Black Bears Season in Review: We Hardly Knew Ye

Kind of hard to believe that just after one season, the Black Bears are graduating players. But, as with junior hockey and trying to build a new team– you need an older player on the roster to help guide the younger guys along for the ride. And even in just one season, these players were able to make a big impact for this team and sow the seeds for the future members of this team.

Photo: Jon Pitonzo/ FOHS Media Faction

First, you have to start with the guy they call Mr. Excessive, the captain Connor Pooley. Pooley took over the captaincy when Quinn Warmuth was traded, but his leadership by example was on display as an alternate early into the season. Pooley has a strong hockey lineage, with his father Perry played in the AHL and IHL after his career at Ohio State, his brother Austin currently plays at Ohio State, his uncle Paul is another Ohio State grad with a cup of coffee in the NHL with the Winnipeg Jets, while his cousin Scott currently plays with Newfoundland in the ECHL after four years at Holy Cross.

Pooley has the hockey IQ and was the primer offensive player for the Black Bears, leading the team with 47 points (17g, 30a) on the year and being able to adapt to playing alongside anyone in most situations on the ice. Also, he’s durable, as only he and Jake Sujishi played all 60 games for Maryland. Pooley was one of the few players who had NAHL experience previous to this year, as he played 42 games with the Lone Star Brahmas in 2017-18. He knows what it takes to make it in the world of hockey and if he keeps applying himself, he’ll go far and was a solid representative for this squad.

Photo Jon Pitonzo/ FOHS Media Faction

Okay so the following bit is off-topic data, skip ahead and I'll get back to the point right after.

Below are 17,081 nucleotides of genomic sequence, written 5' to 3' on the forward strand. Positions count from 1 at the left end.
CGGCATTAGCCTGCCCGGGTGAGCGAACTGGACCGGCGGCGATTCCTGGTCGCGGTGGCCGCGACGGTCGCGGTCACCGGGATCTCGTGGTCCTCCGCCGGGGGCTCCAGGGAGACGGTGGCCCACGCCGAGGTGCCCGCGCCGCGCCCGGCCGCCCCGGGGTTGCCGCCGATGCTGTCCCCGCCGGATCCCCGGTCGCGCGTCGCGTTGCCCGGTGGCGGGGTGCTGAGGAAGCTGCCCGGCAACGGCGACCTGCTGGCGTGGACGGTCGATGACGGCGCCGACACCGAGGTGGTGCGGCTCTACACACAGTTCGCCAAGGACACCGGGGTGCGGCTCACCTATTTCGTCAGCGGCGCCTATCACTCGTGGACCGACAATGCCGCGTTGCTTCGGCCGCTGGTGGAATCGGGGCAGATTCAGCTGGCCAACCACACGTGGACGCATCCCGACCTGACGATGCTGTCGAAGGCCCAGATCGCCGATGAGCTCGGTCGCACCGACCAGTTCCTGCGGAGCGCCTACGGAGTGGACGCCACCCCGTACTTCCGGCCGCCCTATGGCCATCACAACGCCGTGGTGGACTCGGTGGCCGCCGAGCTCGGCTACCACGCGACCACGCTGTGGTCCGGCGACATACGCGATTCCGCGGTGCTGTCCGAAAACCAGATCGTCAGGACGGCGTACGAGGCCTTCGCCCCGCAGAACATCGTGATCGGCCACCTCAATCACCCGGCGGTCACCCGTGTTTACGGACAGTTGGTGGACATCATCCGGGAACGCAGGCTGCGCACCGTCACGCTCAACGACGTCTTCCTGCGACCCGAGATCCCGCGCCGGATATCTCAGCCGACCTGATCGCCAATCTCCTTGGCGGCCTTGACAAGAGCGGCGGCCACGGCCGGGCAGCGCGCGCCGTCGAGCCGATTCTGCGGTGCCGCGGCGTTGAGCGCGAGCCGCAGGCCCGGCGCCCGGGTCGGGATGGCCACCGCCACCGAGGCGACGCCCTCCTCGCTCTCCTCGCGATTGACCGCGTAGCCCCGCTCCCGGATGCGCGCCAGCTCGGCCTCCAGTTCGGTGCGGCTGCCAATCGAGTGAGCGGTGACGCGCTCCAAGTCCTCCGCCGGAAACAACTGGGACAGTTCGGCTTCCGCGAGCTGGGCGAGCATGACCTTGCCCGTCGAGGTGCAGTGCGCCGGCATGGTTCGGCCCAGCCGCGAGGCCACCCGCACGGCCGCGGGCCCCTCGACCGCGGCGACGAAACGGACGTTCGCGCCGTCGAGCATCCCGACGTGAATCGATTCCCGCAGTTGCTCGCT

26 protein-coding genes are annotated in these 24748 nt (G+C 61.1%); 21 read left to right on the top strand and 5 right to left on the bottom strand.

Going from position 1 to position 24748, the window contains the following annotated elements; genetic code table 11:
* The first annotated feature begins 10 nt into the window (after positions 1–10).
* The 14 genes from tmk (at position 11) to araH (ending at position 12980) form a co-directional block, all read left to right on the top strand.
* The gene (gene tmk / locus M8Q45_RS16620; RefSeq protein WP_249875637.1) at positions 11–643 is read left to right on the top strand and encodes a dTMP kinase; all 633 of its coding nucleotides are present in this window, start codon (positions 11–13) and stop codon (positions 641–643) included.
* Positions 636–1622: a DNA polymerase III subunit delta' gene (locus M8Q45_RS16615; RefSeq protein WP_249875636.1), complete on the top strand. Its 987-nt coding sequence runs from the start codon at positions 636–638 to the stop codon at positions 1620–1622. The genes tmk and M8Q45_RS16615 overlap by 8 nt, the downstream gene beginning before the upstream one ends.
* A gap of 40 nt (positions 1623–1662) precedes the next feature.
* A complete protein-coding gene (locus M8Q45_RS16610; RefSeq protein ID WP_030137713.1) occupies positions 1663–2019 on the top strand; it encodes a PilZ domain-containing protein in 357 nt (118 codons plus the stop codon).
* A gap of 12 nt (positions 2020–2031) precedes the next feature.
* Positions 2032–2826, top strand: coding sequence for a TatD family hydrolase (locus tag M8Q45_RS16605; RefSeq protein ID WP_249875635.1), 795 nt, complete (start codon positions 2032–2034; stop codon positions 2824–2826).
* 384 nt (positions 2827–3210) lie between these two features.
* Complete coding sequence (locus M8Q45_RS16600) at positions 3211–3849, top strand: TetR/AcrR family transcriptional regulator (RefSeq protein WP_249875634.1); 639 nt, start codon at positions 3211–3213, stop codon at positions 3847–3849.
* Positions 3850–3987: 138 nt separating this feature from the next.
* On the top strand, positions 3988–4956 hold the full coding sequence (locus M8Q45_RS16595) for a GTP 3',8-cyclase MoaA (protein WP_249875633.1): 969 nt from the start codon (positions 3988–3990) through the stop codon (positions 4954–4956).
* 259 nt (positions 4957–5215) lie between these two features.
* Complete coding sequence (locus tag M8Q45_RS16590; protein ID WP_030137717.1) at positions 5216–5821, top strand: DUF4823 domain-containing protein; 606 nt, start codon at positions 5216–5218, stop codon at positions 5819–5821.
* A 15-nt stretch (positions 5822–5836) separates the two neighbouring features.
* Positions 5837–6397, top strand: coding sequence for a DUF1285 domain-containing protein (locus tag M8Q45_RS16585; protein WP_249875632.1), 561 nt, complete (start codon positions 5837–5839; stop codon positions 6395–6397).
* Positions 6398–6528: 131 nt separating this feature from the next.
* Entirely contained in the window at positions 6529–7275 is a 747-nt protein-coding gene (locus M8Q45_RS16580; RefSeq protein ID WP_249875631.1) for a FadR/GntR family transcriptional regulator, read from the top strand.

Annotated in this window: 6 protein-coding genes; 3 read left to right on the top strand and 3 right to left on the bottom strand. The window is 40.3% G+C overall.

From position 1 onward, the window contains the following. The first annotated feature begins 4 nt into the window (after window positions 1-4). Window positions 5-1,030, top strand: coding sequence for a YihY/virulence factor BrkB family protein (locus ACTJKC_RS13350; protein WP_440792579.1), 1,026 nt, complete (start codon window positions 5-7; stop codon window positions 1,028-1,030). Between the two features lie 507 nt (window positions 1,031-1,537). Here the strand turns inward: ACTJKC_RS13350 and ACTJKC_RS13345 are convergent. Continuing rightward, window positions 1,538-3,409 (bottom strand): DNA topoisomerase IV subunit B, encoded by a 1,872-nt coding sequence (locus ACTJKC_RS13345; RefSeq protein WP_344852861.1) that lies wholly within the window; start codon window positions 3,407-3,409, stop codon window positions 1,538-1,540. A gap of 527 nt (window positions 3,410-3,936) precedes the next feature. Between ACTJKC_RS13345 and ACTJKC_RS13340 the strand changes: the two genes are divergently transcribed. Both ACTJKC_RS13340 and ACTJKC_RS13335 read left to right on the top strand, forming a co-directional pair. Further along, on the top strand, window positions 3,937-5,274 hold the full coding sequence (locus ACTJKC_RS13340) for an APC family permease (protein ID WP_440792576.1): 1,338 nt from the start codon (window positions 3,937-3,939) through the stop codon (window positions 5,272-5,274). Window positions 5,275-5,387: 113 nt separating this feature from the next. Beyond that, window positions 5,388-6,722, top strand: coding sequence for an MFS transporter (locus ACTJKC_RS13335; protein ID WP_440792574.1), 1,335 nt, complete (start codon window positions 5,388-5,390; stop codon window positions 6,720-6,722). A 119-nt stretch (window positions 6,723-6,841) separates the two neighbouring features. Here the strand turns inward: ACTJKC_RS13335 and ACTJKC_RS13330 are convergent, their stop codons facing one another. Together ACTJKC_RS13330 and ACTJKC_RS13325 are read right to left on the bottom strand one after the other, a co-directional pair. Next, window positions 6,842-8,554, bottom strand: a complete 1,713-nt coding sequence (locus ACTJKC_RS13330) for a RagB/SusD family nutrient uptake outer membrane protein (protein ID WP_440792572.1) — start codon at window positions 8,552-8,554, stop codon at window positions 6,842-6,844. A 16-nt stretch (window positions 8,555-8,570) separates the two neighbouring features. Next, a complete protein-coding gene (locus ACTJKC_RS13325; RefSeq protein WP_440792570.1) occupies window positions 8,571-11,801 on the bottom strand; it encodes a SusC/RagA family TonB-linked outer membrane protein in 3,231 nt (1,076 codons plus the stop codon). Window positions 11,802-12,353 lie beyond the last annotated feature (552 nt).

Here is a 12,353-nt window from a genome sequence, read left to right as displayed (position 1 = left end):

Next is Karim Del Ponte, the Swiss import who also had NAHL time before coming to Maryland and understood the grind of the East Division, as he played with the Johnstown Tomahawks last season, while also playing for the defunct Wichita Falls Wildcats the season before. While he wasn’t the flashiest of players on the blue line, Del Ponte’s game was more consistency than anything else. He’s one of the few Black Bears who played more than 10 games for the team to finish with a plus rating in the plus/minus category.

Speaking on consistency, Del Ponte had 12 points each of his three years playing in the NAHL, though he had a personal-high three goals this season. Despite being a bit on the small on the side at 5-foot-11, Del Ponte plays bigger than his size and has solid vision and decision making on the point to know what to do and how to get out of certain spots. With a solid history in his native Switzerland, it’ll be interesting to see if he goes back to Europe or hopes to find a spot in the US college or minor league route.

Photo: Jon Pitonzo/ FOHS Media Faction

Another graduate is someone who wasn’t with the team for long, but Bradley Jenion brought a lot of impact to the team upon his arrival. Jenion brought a big presence to the team with his 6-foot-4 frame on the blue line and his willingness to throw around his body. Granted, that did get him in trouble some with ill-advised penalties, but the big Brit picked up the physical game in the absence of former Black Bear Carter Wade.

However, his short-time already was also cut short due to injury down the stretch, missing about six weeks of action due to an injury, which hampered an already thin defensive corps. It’ll be an interesting thing to see where Jenion goes from here, as he has been in North America for the past five seasons, but also has been part of the England national team program, which could mean he heads back over the pond if there’s no opportunity for him in North America. There’s plenty to his game that teams would take a shine to, which will hopefully get him some looks stateside.

These three guys left their mark on this first team. They were the right trio of players to mentor the young players and maybe lay the groundwork for something bigger down the line with the younger players passing along what they learned from these three to the next crop of Black Bears. I’m sure I’m not the only one who would like to thank Connor, Karim, and Bradley for their contribution to this team.

(NOTE: As we get closer to camp and rosters being kind of finalized, I’m sure I’ll do one of these for other players who left a mark on this team– whether it be the first year or beyond.)

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